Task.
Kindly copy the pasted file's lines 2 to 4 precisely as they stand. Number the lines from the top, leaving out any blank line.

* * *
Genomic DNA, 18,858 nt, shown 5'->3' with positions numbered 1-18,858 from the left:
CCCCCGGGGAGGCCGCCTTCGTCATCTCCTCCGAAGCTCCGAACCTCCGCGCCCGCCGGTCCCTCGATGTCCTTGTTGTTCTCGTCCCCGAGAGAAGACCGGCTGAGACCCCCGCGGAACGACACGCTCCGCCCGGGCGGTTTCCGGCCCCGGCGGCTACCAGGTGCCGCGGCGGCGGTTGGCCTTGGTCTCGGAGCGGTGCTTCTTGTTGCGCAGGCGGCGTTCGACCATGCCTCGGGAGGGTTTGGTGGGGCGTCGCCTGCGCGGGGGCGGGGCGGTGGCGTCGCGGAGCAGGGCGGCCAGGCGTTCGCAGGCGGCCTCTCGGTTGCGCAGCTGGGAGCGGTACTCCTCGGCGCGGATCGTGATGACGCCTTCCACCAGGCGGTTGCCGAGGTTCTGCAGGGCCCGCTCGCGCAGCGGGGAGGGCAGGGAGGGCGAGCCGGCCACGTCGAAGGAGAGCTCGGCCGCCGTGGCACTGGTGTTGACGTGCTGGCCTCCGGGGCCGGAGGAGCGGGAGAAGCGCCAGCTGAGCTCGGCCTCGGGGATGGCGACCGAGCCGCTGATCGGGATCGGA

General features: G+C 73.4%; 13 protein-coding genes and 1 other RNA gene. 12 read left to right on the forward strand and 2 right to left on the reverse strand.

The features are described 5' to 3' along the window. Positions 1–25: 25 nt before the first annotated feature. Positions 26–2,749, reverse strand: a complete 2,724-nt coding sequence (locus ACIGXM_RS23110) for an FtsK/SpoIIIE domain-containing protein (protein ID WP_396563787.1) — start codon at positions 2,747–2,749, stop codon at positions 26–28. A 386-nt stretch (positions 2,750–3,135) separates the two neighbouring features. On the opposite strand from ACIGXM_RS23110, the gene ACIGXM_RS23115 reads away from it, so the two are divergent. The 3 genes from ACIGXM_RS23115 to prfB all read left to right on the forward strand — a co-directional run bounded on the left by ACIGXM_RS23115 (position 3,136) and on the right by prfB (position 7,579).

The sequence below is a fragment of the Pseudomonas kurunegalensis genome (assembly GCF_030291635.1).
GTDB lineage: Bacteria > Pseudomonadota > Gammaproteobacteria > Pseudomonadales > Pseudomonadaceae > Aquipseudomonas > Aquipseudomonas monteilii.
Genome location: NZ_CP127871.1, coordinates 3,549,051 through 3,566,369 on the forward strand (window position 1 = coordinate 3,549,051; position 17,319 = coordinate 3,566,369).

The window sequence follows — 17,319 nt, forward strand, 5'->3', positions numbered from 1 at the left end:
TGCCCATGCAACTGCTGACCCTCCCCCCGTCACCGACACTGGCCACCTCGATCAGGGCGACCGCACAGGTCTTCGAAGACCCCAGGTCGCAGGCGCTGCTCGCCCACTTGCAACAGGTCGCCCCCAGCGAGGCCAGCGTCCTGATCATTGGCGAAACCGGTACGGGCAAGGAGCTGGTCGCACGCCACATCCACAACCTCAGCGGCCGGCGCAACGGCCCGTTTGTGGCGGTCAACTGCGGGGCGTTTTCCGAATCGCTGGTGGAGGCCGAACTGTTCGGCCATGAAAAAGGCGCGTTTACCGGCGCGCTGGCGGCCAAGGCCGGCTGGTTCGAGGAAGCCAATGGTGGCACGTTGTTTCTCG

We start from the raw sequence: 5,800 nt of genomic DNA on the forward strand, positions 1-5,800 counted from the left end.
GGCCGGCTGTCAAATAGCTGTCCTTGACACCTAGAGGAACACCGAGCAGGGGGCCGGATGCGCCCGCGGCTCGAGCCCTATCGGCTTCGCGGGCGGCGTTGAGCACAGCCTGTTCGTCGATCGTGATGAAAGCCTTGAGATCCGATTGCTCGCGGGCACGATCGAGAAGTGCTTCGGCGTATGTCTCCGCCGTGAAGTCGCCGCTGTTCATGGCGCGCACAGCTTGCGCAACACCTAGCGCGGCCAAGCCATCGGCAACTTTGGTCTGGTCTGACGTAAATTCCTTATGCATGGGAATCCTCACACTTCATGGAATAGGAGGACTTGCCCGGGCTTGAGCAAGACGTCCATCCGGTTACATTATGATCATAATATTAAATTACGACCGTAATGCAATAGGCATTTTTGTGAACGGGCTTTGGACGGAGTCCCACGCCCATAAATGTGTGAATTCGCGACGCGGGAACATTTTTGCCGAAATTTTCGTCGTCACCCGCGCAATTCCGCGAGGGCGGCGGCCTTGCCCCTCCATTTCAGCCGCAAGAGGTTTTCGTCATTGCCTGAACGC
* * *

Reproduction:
CCCCCGGGGAGGCCGCCTTCGTCATCTCCTCCGAAGCTCCGAACCTCCGCGCCCGCCGGTCCCTCGATGTCCTTGTTGTTCTCGTCCCCGAGAGAAGACCGGCTGAGACCCCCGCGGAACGACACGCTCCGCCCGGGCGGTTTCCGGCCCCGGCGGCTACCAGGTGCCGCGGCGGCGGTTGGCCTTGGTCTCGGAGCGGTGCTTCTTGTTGCGCAGGCGGCGTTCGACCATGCCTCGGGAGGGTTTGGTGGGGCGTCGCCTGCGCGGGGGCGGGGCGGTGGCGTCGCGGAGCAGGGCGGCCAGGCGTTCGCAGGCGGCCTCTCGGTTGCGCAGCTGGGAGCGGTACTCCTCGGCGCGGATCGTGATGACGCCTTCCACCAGGCGGTTGCCGAGGTTCTGCAGGGCCCGCTCGCGCAGCGGGGAGGGCAGGGAGGGCGAGCCGGCCACGTCGAAGGAGAGCTCGGCCGCCGTGGCACTGGTGTTGACGTGCTGGCCTCCGGGGCCGGAGGAGCGGGAGAAGCGCCAGCTGAGCTCGGCCTCGGGGATGGCGACCGAGCCGCTGATCGGGATCGGA

General features: G+C 73.4%; 13 protein-coding genes and 1 other RNA gene. 12 read left to right on the forward strand and 2 right to left on the reverse strand.

The features are described 5' to 3' along the window. Positions 1–25: 25 nt before the first annotated feature. Positions 26–2,749, reverse strand: a complete 2,724-nt coding sequence (locus ACIGXM_RS23110) for an FtsK/SpoIIIE domain-containing protein (protein ID WP_396563787.1) — start codon at positions 2,747–2,749, stop codon at positions 26–28. A 386-nt stretch (positions 2,750–3,135) separates the two neighbouring features. On the opposite strand from ACIGXM_RS23110, the gene ACIGXM_RS23115 reads away from it, so the two are divergent. The 3 genes from ACIGXM_RS23115 to prfB all read left to right on the forward strand — a co-directional run bounded on the left by ACIGXM_RS23115 (position 3,136) and on the right by prfB (position 7,579).